NASA’s TESS planet-finding spacecraft completed its primary mission about 3 months ago. TESS’s (Transiting Exoplanet Survey Satellite) job was to search the brightest stars nearest to Earth for transiting exoplanets. It found 74 confirmed exoplanets, with another ~1200 candidates awaiting confirmation.
It surveyed 75% of the sky during its two-year primary mission, and now NASA has released a composite image of the northern sky, made up of more than 200 individual images.
Continue reading “Time Flies. NASA Releases a Mosaic of TESS’ View of the Northern Sky After Two Years of Operation”
On April 18th, 2018, NASA’s Transitting Exoplanet Survey Satellite (TESS) took to space for the first time. By August, it began capturing the light curves of distant stars for signs of planetary transits, effectively picking up where the Kepler Space Telescope left off. Now, just a few months away from the end of its primary mission, NASA has put a year’s worth of images of the southern sky together to create the beautiful mosaic you see here.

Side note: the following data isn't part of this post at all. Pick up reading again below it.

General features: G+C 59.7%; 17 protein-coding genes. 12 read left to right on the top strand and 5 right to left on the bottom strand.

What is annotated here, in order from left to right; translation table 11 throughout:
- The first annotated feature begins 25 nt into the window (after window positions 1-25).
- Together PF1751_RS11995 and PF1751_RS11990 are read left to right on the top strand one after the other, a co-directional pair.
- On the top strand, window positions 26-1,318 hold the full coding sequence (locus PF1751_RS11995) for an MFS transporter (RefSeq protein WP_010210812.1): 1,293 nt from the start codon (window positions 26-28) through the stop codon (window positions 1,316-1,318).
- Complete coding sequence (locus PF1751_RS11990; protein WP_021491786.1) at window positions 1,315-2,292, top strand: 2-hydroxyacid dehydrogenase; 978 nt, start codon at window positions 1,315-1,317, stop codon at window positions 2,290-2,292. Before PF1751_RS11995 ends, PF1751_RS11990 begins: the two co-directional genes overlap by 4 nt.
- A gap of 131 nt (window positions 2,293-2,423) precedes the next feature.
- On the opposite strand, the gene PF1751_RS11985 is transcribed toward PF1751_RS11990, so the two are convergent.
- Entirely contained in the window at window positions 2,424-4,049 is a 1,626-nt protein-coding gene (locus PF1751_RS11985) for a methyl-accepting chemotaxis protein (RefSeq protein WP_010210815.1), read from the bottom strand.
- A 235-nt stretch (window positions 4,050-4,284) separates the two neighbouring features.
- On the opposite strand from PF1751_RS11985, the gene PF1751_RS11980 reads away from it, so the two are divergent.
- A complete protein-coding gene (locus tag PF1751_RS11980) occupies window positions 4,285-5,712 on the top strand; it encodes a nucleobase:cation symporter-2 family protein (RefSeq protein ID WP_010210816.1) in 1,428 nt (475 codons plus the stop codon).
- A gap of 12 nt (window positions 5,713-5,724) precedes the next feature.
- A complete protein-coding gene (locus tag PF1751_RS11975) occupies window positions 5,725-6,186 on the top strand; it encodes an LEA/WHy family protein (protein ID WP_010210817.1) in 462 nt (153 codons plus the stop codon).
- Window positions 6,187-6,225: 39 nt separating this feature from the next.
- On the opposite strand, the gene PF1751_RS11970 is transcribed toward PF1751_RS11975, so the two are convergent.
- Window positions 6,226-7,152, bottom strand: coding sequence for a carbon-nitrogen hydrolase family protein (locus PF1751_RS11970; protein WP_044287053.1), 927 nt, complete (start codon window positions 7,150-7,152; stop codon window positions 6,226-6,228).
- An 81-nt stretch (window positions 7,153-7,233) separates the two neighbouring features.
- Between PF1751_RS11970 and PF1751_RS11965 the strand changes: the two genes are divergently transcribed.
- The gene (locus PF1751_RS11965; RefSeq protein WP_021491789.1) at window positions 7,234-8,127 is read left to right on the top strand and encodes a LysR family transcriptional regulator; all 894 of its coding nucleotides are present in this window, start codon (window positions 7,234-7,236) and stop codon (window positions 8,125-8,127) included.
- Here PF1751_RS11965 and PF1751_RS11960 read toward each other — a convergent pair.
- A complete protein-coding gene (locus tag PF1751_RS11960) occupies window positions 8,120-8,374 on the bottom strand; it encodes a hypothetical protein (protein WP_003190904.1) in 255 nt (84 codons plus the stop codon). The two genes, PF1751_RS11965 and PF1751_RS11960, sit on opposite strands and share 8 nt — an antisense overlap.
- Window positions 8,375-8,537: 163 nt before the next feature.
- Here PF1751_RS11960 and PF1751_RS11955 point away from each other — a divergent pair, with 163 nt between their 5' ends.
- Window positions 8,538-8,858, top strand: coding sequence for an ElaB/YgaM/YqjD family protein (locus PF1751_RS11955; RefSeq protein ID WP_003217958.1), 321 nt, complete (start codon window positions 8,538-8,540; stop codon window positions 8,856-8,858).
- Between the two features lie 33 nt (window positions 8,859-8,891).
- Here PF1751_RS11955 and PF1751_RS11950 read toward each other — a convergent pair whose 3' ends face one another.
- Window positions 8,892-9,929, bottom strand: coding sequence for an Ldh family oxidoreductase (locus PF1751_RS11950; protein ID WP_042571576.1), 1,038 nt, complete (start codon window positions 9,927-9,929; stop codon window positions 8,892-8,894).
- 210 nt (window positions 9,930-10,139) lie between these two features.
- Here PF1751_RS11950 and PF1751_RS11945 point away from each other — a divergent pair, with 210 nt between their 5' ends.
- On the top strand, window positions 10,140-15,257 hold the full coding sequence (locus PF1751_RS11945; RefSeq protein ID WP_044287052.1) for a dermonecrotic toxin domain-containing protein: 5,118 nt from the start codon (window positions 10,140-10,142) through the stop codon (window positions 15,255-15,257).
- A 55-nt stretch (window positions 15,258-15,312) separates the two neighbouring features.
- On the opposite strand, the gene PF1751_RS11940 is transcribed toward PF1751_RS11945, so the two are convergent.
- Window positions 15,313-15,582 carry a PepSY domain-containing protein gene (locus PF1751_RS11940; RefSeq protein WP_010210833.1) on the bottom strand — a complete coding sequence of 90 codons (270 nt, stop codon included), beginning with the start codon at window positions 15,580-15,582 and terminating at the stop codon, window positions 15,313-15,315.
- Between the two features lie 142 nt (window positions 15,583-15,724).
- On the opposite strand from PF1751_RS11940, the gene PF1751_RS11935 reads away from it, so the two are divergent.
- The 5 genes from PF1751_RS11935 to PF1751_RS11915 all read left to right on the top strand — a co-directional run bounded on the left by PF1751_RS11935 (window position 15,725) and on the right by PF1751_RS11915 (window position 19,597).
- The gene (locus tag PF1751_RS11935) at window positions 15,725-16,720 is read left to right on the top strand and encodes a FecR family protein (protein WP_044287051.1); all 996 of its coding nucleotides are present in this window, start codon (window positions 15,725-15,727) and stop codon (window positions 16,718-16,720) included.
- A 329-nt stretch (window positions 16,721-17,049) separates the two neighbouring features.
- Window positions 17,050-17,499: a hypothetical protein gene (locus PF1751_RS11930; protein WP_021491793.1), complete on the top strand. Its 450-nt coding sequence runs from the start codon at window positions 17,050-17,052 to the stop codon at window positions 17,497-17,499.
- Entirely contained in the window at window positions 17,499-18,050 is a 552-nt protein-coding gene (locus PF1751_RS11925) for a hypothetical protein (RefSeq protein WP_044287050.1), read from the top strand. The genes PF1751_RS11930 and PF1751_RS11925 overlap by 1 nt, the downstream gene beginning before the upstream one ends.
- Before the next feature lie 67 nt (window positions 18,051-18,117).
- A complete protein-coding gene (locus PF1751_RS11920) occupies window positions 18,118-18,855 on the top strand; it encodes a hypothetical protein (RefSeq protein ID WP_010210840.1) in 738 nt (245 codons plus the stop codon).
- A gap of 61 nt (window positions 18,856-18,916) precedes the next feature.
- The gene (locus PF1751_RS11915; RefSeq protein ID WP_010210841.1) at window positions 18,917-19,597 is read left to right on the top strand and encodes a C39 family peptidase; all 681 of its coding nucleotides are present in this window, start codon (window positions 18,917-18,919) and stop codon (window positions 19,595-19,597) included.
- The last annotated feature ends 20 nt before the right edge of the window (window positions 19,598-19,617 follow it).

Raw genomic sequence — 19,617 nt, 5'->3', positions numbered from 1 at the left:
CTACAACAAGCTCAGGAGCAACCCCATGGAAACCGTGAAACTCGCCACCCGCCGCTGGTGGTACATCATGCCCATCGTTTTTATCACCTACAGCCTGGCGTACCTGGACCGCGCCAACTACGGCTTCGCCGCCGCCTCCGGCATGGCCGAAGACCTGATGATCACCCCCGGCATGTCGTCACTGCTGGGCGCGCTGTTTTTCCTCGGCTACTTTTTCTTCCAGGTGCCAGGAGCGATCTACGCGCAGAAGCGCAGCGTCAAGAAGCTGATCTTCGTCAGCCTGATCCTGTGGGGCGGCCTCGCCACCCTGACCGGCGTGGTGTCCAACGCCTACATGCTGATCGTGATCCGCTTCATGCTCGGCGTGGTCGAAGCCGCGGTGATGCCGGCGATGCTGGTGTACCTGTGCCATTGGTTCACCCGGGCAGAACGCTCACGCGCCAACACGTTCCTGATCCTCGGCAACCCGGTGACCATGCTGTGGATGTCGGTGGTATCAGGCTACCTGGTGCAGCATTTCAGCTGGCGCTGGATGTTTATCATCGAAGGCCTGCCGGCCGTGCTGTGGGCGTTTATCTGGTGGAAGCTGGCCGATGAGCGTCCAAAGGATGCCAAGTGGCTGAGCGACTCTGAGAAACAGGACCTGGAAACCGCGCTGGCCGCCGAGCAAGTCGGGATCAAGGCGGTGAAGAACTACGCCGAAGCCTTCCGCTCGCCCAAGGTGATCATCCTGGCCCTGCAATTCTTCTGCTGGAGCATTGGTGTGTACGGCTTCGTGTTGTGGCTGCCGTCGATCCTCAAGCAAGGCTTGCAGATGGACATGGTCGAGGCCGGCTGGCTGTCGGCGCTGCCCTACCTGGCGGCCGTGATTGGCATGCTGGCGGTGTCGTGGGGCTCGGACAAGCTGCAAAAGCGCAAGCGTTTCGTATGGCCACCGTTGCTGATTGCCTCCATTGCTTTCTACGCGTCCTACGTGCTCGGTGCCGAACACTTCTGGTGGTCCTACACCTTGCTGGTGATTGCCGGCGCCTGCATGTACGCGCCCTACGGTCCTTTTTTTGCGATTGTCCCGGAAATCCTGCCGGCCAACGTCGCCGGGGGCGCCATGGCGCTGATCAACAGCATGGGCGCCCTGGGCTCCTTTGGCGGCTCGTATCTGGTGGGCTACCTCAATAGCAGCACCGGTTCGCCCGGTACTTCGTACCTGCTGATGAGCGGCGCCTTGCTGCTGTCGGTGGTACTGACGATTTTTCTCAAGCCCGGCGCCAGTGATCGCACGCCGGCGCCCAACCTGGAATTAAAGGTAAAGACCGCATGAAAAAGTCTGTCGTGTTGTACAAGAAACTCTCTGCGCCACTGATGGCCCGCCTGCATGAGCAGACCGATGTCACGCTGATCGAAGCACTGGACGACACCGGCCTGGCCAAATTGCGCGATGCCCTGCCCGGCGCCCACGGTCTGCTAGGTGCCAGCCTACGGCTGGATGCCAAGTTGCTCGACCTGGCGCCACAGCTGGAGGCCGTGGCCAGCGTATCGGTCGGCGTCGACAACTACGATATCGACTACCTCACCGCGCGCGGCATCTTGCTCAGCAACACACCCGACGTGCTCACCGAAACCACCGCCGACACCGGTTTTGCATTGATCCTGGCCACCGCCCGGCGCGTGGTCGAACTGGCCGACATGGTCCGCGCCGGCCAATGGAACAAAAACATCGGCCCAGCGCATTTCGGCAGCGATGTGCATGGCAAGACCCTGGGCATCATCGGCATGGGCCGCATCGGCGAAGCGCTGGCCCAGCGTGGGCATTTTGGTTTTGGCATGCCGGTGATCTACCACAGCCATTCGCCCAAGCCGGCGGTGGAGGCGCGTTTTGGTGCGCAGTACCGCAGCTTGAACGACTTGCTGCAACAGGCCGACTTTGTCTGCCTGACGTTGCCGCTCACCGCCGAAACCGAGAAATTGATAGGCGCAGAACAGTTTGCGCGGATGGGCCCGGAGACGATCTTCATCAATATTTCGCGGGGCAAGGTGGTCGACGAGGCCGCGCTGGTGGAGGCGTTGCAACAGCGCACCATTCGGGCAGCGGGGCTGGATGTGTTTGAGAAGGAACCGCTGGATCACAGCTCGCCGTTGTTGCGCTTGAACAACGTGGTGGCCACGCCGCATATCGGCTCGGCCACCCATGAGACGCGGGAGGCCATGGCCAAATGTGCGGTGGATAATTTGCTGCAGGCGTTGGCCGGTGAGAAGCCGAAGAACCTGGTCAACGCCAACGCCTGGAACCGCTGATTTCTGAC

Continue reading “TESS Has Now Captured Almost the Entire Southern Sky. Here’s a Mosaic Made of 15,347 Photographs”
InSight has been on the Martian surface for almost three weeks, prepping itself for all the science it’s going to do. But in the meantime, it’s doing what any self-respecting, modern robotic lander does: Taking pictures of itself. And now NASA has released InSight’s first selfie for all the lander’s adoring fans and Instagram followers.
InSight is on Mars to study the interior of the rocky planet, and provide clues into how rocky planets form, both here in our Solar System, and in distant systems. It’s got a suite of instruments to do that with, including a device that will drill 5m (16 ft.) deep into the planet to measure how heat flows through the core of Mars. But it’s taking a cautious approach to that, using its time wisely to select the perfect spot to deploy its instruments.
In the meantime, holiday snaps!
Continue reading “Of Course You’ll Want to See InSight’s First Selfie.”